Catching Up with Cathy Grier

Judging from how deeply Cathy Grier has woven herself into the local music scene, you might assume the blues musician has lived in Door County for decades. In reality, she moved here in 2016, leaving New York City and subway-busking behind after falling in love with the peninsula when she was invited to play at the former Steel Bridge Songfest in Sturgeon Bay. 

Like most Door County musicians, Grier plays fewer shows during winter, using the hunkering-down time to write and compose. She’ll come out of that creative quiet for a show at Anchored Roots, Feb. 17. Before then, we talked to her about how she anchored her own roots in Door County, and how she’s been spending her off-season. The conversation has been edited for brevity and clarity. 

SW: What was it like integrating into Door County’s music scene when you moved?

CG: Considering that there’s so much going on in the peninsula, that was really easy. Finding a niche, for me, was finding what kind of places would want to support an original artist like myself, because I’m not a jukebox artist.

SW: How has your music changed since moving here?

CG: I flipped into more of the blues genre because I was unknown and blues seems to be a popular genre here in the state. Also, I was meeting blues musicians and I didn’t see many other female musicians filling in that role. I’ve always considered myself thematically a blues artist, but collectively caught up in many different musical styles because I just love music.

I think falling into the blues genre here was a really good fit for me. Not to mention that it afforded me the opportunity to compete in the International Blues Challenge that is held every January in Memphis. I went representing Wisconsin as a solo artist in 2017, and I competed in the band category with The Troublemakers in 2022. That wouldn’t have happened if I was Cathy the eclectic artist; you have to be pretty focused in your genre.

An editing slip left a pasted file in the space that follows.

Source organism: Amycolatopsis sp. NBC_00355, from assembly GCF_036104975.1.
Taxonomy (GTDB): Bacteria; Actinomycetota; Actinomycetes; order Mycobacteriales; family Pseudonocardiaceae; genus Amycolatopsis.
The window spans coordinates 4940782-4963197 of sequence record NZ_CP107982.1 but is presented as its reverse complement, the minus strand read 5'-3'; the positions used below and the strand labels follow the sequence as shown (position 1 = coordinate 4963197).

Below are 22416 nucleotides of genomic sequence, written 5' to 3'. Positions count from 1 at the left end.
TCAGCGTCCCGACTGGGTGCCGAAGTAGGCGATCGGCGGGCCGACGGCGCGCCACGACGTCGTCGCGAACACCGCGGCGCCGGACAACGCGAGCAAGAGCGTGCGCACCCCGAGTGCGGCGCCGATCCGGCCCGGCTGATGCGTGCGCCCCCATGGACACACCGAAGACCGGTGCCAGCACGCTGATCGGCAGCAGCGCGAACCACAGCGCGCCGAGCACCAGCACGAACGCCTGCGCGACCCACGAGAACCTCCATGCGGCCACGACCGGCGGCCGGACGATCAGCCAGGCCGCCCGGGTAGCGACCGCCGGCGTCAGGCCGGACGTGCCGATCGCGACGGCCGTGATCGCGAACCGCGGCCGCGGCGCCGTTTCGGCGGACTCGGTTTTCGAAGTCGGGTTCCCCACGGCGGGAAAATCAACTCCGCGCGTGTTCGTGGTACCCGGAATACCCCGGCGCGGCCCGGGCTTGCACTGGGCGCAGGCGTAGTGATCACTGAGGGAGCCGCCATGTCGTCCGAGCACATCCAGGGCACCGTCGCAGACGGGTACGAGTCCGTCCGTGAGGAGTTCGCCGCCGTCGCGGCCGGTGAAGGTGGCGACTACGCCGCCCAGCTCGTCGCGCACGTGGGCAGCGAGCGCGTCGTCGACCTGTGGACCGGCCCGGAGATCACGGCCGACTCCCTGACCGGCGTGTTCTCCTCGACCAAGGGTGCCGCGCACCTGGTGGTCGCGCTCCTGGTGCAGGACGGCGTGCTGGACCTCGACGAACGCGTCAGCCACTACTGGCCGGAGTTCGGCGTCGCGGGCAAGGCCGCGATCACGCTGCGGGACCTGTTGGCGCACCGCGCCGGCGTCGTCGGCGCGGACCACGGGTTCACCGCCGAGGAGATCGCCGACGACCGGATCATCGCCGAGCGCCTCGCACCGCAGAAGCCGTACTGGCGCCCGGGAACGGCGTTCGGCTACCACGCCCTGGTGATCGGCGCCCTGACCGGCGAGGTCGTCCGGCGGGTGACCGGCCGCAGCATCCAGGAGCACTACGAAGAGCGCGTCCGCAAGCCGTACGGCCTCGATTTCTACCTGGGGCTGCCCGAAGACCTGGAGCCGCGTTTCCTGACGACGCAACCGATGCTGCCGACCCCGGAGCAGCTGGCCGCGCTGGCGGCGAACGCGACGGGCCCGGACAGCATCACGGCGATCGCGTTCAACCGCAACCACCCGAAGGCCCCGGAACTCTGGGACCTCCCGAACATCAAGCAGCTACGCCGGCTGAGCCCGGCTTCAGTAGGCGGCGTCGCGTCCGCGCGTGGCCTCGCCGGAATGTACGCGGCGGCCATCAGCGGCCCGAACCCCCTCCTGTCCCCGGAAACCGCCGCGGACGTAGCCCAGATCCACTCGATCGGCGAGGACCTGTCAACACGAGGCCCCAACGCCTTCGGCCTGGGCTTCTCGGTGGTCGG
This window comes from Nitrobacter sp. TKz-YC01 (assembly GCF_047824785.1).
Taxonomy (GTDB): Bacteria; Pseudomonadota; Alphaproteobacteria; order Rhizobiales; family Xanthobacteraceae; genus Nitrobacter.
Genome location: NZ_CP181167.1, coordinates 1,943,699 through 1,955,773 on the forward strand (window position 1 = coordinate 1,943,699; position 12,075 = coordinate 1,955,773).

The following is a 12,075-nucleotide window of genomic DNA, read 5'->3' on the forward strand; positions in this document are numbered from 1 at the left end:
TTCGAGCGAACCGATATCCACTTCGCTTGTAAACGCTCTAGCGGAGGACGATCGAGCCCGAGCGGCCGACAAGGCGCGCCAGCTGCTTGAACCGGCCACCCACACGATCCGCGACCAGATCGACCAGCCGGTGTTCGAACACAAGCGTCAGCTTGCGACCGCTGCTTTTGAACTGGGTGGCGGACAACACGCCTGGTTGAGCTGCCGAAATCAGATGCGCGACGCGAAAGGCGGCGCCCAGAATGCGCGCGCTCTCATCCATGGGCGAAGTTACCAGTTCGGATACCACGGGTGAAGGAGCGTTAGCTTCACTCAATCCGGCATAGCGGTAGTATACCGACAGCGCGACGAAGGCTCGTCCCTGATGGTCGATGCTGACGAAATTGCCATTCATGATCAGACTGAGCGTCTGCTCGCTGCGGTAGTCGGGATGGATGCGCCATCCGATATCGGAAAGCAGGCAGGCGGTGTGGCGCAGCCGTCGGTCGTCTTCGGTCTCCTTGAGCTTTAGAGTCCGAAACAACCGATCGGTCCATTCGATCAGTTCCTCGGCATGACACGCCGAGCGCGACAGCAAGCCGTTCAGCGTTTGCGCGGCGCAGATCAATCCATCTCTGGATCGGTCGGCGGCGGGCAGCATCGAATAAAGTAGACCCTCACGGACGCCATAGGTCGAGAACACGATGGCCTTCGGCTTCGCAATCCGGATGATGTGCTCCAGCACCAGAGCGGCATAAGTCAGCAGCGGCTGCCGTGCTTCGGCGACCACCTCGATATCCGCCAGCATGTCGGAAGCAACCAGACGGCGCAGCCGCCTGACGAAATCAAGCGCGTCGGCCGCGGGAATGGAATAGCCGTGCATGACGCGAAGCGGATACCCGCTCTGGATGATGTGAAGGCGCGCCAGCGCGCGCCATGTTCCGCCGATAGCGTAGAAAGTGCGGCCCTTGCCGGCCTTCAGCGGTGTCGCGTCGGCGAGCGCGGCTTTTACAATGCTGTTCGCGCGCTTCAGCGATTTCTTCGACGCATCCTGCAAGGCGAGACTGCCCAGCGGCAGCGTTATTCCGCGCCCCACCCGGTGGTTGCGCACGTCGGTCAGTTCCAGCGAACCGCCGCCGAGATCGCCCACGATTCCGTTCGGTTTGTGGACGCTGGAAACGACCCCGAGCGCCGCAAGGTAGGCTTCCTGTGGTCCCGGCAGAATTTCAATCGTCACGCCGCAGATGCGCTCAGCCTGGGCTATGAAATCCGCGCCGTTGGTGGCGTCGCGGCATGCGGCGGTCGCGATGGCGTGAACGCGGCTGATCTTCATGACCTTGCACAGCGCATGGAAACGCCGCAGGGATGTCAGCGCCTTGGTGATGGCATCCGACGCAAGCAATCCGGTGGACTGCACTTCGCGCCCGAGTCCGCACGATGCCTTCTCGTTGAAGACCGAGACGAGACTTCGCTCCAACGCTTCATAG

SW: What direction has your music been taking most recently? 

CG: I’ve been hanging out with musicians John Lewis and Dennis Keith Johnson because we were part of a Home for the Holidays event at Northern Sky Theater. That opened up my world into singing songs that were a little out of my comfort zone, classic songs like “My Favorite Things” with a jazz influence; “River” by Joni Mitchell. These are songs that I absolutely adore, but they’re not necessarily something that my fans would hear me throw into a show.

I love performing. I love how an audience reacts to my performances, especially if I make them think. I have advocacy in my songwriting and I think that’s really important. The title track of my [2020] album is called “I’m All Burn” and it’s really about being a woman in the industry and the world in general, how we get passed over. I have a song called “Rise Up” which is about ending violence, and one called “Dark Day in Milwaukee,” which I haven’t recorded yet, but that’s about gun violence.

SW: Why is it important for you to address issues like these in your music? 

CG: I think having a position on a stage is a very honorable place. A good song can bring somebody to an understanding that they might not have reached, in the same way that good theater does.

I also grew up in the Civil Rights generation; my idols that I looked up to as a young artist were Bob Dylan and Joni Mitchell and Joan Baez. I feel, personally, that I have a role to play, and I like playing that role. 

SW: What are you working on now? 

CG: Winter is a good time to reflect; in Door County, everything slows down a bit. I’m working on writing and composing. I believe I’m going to be doing a show at Northern Sky and composing for the Women’s Fund [of Door County] story slam. They had a new idea about bringing in live music to support these amazing stories from women throughout the county. 

I’ve got a big show in Manitowoc at the Capitol Civic Center with my band at the end of February. So I’ve been working through that show, and then working on opening my calendar up to whoever wants to book me for the year. 

Grier’s Feb. 17 show will run 1-4 pm at Anchored Roots Winery, 4873 Willow Road in Egg Harbor.